Westerville teacher's tunes help in era of distance learning
Westerville students could be hearing original music from Central High School teacher Matt Rees while they are distance learning.
Rees, 48, is a singer/songwriter away from his social-studies classroom.
When he stumbled onto an article outlining how videos with copyrighted music are taken down, he immediately thought of his peers who are creating videos for their classes and students.
He said teaching is considered "fair use" and an exception for copyright protection, but the software that catches it and the companies that take it down don't check that.
Rees is offering a resource he hopes can be useful to fellow educators: instrumental versions of his original music.
"I know there is free music out there, but it can be hard to find, and some places require a subscription fee," he said. "So I thought it would be easy to have a shared Google Drive with MP3 and WAV files right there."
Rees has more than a dozen instrumental tracks and another 16 tracks with vocals available for download on the Westerville district's intranet learning platform. He can share the link with teachers outside Westerville if they request via email at email@example.com.
With such titles as "Girl At the Window" and "Things That Saved My Life," his music is mainly acoustic rock and varies in mood from upbeat to reflective.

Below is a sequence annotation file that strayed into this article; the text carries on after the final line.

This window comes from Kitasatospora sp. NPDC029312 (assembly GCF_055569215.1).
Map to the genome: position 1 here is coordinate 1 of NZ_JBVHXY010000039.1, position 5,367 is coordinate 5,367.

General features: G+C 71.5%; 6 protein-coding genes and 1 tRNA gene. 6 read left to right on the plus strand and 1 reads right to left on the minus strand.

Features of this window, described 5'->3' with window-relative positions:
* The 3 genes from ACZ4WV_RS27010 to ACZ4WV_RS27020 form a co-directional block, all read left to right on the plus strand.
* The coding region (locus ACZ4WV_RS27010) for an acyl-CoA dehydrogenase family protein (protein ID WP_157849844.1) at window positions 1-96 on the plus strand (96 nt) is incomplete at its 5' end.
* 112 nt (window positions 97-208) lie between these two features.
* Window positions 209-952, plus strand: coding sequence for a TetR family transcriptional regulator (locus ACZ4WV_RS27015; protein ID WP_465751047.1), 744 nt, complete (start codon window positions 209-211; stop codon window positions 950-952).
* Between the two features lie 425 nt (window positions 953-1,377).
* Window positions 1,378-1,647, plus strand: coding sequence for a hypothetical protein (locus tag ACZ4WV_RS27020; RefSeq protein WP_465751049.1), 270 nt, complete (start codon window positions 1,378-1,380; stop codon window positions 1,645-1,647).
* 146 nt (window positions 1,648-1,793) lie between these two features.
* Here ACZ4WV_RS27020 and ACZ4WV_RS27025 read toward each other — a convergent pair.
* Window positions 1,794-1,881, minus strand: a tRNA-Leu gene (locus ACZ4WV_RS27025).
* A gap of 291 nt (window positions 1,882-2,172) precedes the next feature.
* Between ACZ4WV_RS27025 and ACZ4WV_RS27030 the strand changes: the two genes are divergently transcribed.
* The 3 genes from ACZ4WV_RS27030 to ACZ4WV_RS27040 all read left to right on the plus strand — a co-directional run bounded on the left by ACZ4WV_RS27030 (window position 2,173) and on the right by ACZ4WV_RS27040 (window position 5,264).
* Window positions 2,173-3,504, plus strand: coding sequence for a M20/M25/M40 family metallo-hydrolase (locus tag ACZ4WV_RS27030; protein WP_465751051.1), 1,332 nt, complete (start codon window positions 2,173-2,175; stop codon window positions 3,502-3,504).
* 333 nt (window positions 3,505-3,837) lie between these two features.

He said he is "an older teacher" and the only videos he made for his students were to welcome them and let them know what to expect from his quizzes.
"I haven't tried to force my music on my students," he said. "They always find out at some point in the year."
Rees said the students get excited learning about him being in a band, the Self-Deprecants, and that his music is on SoundCloud.
The 1990 Westerville South High School alumnus was part of a band made up of some classmates called the Penguins.
"We thought we were good at what we did," he said. "We provided a good, party atmosphere."
He said the members of that high school band live in different states now, but everyone is still doing music in some way.
"It's strange to be back," he said. "I got gigs later in life. The others were the singers."
The London resident has performed more than 1,200 live shows and written nearly 100 songs as a professional musician and singer with Columbus-based bands -- some with local shows and with international tours, according to his website, reesmusic.webs.com.
Rees said the first album he bought was Queen's "The Game" in 1980, when he was 8 years old.
He started composing songs in high school and carried his passion for original music through college and beyond.
"I always loved music and knew I wanted to play music," he said. "I finally settled on getting a bass guitar."
At 14, he was hired to play in a band and spent most of his weekends performing at shows.
By the time he finished high school, Rees had played in every state east of the Mississippi and Bermuda.
Now he mostly performs at restaurants over the weekend. Rees plays bass for one band, sings for another and has been diligently fine-tuning the final touches for his third, but favorite, project -- the next Self-Depricants album, "Dreams," on which he wrote and performed, according to his website.
He has taught in the Westerville district for 26 years, first as a German language teacher before shifting to history.